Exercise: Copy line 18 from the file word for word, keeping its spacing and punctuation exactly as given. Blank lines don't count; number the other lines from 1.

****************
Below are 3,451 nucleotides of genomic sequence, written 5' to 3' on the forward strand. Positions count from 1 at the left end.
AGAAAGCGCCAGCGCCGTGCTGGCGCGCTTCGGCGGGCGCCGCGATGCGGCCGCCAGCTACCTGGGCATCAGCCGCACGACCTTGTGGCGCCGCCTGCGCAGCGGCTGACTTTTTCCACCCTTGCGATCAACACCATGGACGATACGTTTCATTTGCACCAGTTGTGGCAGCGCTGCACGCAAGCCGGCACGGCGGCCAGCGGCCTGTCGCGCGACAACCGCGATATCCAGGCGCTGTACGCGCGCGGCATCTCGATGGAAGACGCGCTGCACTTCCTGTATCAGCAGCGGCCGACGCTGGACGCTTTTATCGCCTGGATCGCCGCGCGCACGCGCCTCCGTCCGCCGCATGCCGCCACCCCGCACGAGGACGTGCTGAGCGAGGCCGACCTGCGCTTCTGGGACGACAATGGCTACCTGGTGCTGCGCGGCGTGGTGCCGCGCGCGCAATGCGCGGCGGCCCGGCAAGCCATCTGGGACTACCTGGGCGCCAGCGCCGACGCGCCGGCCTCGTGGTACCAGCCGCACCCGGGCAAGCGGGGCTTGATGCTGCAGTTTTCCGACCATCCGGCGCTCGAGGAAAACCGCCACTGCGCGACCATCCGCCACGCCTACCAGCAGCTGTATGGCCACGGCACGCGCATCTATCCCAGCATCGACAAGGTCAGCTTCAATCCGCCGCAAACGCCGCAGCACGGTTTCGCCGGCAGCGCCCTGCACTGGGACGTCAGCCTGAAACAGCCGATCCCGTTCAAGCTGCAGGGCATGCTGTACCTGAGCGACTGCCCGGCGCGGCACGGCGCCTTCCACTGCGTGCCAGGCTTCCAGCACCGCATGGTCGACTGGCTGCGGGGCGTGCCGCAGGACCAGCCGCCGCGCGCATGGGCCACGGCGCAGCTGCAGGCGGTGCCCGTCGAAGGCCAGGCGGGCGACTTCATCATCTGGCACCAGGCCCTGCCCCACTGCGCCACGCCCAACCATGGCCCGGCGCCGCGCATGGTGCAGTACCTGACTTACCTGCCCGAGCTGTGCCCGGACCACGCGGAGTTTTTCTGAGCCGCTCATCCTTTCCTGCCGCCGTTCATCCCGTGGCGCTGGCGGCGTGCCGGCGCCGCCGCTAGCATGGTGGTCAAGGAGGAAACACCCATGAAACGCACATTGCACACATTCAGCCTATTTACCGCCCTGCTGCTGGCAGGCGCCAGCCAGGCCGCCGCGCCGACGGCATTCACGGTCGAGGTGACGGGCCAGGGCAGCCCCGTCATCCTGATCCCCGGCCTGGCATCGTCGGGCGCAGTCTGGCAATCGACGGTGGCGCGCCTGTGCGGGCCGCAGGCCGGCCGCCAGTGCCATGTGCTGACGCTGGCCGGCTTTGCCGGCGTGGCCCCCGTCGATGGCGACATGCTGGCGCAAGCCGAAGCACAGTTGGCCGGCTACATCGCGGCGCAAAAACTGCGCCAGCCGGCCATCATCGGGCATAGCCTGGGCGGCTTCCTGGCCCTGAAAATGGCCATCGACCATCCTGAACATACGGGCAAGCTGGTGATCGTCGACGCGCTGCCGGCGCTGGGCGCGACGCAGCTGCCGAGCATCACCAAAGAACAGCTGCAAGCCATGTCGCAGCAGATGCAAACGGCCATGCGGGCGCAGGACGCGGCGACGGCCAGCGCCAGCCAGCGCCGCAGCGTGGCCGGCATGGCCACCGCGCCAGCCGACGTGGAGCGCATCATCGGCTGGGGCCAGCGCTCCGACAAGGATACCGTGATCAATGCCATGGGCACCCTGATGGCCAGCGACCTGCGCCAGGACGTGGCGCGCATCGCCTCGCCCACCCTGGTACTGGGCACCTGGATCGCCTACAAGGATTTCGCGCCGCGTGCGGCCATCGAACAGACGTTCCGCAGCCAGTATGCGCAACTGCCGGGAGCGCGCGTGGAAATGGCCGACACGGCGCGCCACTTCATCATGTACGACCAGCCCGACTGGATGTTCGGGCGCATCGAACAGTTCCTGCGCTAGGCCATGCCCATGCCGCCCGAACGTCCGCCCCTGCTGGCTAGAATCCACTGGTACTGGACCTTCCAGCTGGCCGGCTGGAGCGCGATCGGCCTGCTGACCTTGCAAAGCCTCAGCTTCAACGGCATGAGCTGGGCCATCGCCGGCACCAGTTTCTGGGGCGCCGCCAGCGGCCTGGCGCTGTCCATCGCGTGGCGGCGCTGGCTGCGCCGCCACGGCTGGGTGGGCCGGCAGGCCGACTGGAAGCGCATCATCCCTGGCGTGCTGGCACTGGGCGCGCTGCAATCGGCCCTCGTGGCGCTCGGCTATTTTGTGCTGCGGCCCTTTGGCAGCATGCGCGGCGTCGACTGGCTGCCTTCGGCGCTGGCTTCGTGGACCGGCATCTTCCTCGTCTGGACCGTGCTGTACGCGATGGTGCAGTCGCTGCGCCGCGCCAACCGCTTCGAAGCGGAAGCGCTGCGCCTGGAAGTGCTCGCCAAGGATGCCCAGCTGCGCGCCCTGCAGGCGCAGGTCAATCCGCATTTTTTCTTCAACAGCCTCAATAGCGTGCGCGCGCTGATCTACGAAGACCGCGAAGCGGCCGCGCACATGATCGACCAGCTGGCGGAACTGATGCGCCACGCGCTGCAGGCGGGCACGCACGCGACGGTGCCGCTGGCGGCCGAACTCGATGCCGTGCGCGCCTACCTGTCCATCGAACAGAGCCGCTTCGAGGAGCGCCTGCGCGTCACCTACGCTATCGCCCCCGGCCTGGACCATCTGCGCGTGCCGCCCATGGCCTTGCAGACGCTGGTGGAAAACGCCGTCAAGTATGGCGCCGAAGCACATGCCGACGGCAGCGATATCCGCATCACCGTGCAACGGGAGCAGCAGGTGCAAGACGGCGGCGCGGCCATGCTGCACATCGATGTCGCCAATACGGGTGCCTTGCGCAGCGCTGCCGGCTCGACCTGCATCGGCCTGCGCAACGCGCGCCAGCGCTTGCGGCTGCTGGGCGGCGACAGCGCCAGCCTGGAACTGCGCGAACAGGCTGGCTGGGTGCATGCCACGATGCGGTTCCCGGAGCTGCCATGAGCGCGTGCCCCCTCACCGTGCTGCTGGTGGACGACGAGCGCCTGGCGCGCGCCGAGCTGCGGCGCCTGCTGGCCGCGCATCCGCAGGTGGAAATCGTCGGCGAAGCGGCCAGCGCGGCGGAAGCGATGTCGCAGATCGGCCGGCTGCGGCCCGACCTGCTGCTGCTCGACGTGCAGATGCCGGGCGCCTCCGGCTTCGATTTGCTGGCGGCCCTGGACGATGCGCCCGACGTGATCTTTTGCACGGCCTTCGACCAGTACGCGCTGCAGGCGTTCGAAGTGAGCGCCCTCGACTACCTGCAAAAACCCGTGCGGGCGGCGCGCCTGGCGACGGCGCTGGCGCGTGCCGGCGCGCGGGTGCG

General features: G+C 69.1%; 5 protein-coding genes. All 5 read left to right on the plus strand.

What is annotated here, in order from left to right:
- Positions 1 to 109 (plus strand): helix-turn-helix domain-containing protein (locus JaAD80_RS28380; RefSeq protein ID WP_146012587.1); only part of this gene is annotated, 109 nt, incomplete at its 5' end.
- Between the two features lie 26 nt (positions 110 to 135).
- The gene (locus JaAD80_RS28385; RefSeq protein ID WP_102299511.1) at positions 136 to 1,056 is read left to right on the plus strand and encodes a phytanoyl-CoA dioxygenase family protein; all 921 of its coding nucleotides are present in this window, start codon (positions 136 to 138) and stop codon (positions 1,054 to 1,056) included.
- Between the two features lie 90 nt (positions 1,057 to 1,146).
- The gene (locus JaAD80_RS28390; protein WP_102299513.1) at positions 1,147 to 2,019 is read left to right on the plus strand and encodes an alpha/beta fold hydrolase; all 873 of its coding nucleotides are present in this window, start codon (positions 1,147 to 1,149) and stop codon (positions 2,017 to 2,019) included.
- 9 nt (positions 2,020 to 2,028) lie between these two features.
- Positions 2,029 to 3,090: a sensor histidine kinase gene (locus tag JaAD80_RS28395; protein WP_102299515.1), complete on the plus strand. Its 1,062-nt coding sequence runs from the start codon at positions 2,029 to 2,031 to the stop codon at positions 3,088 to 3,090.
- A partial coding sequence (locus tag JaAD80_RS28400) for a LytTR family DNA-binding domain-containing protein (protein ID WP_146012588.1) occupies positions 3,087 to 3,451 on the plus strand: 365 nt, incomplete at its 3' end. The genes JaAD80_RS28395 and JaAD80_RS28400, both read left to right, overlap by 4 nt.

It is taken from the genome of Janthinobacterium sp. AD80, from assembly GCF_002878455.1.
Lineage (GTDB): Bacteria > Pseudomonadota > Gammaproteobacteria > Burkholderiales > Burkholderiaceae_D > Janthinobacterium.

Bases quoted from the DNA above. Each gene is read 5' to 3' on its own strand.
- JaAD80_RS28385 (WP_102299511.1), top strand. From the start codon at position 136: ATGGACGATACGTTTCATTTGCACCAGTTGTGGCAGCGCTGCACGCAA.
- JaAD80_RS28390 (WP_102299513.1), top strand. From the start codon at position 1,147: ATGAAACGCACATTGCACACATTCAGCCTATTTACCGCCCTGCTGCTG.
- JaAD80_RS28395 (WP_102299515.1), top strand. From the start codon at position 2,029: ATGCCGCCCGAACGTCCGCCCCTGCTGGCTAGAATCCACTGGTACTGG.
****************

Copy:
- JaAD80_RS28395 (WP_102299515.1), top strand. From the start codon at position 2,029: ATGCCGCCCGAACGTCCGCCCCTGCTGGCTAGAATCCACTGGTACTGG.